I felt extremely guilty when we first began "lying" to the kids, but as the years went on, it got really fun. It was difficult to tell them the truth, but we wanted them to hear from us and not their friends. After they knew, we still continued to play Santa.
What the teacher did was just awful! What made her ever think that was okay to do? Sheesh. I would have been angry if my children found out that way. (oh yeah... my daughter kinda did.... but that was by accident.) :/

Guano said...

I don't remember ever really believing in Santa; I mean c'mon, his handwriting looks just like Mom's!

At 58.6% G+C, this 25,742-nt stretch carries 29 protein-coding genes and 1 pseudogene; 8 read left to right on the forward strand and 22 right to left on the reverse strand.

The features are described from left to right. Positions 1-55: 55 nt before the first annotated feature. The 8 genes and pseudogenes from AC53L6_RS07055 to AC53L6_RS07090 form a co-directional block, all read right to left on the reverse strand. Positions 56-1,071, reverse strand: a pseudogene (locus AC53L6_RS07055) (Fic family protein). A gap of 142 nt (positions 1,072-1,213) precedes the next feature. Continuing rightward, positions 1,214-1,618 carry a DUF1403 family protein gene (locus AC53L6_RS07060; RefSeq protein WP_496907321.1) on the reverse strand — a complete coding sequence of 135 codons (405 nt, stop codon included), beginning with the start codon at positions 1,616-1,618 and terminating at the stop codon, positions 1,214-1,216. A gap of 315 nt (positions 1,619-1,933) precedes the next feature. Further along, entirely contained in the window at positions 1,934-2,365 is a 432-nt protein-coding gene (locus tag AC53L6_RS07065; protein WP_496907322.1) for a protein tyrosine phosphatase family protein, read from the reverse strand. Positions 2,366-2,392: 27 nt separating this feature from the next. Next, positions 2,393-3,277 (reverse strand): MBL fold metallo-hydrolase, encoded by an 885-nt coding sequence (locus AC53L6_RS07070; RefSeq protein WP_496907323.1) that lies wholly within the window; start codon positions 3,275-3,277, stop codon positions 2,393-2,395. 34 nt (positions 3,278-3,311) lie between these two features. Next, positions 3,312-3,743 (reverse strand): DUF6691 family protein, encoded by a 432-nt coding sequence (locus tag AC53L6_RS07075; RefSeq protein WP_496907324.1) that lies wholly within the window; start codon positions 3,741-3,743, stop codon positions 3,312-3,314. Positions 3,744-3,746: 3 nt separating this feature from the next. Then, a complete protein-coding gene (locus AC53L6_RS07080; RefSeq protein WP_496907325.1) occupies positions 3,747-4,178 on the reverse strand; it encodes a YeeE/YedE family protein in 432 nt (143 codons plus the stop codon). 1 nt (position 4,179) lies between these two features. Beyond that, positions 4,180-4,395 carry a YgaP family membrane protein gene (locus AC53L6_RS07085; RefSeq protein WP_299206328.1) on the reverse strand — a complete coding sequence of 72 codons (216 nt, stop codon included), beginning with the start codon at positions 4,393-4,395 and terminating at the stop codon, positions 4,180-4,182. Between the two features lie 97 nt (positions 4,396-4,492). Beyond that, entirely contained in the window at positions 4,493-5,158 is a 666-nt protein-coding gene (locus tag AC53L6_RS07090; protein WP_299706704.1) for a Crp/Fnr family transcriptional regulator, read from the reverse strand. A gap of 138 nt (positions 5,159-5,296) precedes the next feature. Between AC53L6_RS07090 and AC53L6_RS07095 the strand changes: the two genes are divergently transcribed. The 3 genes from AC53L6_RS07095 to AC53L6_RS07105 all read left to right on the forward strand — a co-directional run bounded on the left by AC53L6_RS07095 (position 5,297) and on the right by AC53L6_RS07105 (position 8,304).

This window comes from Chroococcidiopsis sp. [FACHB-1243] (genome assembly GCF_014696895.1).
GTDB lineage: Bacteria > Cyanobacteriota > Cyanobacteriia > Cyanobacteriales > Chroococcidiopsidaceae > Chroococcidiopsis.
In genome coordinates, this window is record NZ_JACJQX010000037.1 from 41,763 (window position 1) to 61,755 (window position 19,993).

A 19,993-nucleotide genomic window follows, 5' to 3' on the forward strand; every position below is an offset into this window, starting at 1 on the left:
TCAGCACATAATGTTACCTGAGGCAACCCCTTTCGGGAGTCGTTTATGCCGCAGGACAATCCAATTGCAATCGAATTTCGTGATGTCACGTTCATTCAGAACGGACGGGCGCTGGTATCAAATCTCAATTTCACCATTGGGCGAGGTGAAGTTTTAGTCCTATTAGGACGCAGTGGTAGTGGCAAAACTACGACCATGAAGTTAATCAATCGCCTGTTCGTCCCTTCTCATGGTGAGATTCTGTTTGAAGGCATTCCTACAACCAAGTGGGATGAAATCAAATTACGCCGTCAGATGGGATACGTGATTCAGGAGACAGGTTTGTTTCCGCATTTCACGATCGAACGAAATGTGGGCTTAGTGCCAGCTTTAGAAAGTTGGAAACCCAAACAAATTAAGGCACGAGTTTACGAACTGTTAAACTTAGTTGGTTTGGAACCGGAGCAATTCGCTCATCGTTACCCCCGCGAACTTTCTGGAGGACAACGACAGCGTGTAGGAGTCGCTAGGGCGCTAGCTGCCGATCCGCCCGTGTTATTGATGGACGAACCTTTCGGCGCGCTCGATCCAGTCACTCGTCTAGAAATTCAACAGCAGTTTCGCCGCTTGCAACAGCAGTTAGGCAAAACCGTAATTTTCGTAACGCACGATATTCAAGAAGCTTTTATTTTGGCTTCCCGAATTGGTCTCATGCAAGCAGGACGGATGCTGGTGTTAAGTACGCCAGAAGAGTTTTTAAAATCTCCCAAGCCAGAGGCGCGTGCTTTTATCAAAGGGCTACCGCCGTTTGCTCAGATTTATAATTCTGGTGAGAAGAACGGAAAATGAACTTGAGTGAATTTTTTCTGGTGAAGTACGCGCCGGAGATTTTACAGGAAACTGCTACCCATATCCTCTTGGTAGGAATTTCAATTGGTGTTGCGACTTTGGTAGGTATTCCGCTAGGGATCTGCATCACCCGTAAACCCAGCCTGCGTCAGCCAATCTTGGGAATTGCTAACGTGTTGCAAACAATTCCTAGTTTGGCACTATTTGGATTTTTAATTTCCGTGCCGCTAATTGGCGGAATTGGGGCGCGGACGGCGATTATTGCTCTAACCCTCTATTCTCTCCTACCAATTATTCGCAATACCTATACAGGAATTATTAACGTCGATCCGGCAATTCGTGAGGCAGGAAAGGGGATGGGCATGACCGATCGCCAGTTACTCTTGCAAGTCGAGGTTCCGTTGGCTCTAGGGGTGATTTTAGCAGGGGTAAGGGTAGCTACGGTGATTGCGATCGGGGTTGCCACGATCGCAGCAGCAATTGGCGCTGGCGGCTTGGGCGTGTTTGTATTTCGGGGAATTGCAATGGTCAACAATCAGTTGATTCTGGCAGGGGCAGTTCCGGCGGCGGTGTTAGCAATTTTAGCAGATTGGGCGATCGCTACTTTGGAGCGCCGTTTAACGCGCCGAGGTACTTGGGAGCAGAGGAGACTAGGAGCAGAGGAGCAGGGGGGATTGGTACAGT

I do, however, remember *wanting* to believe and one year almost did (after getting all caught up in the Christmas TV specials). Maybe, just maybe, it's true.... I was almost "there".

Then Mom said matter-of-factly while casually washing dishes, "You know who Santa really is, don't you?"

Crap. I knew it.

LL Cool Joe said...

Yeah I've never been big on the Father Christmas thing either. I just felt the kids would feel well if I lie about that what else am I lying about, and when you have adopted kids it's even more important that they trust you so when they ask questions about their background they know you are being honest.

Rock Chef said...

Our story was that we bought the presents and then Santa looked after and delivered them.

That way we could keep the magic of leaving a carrot for Rudolph and a drink and mince pie for Santa while also making it clear why some kids got more for Christmas than others did.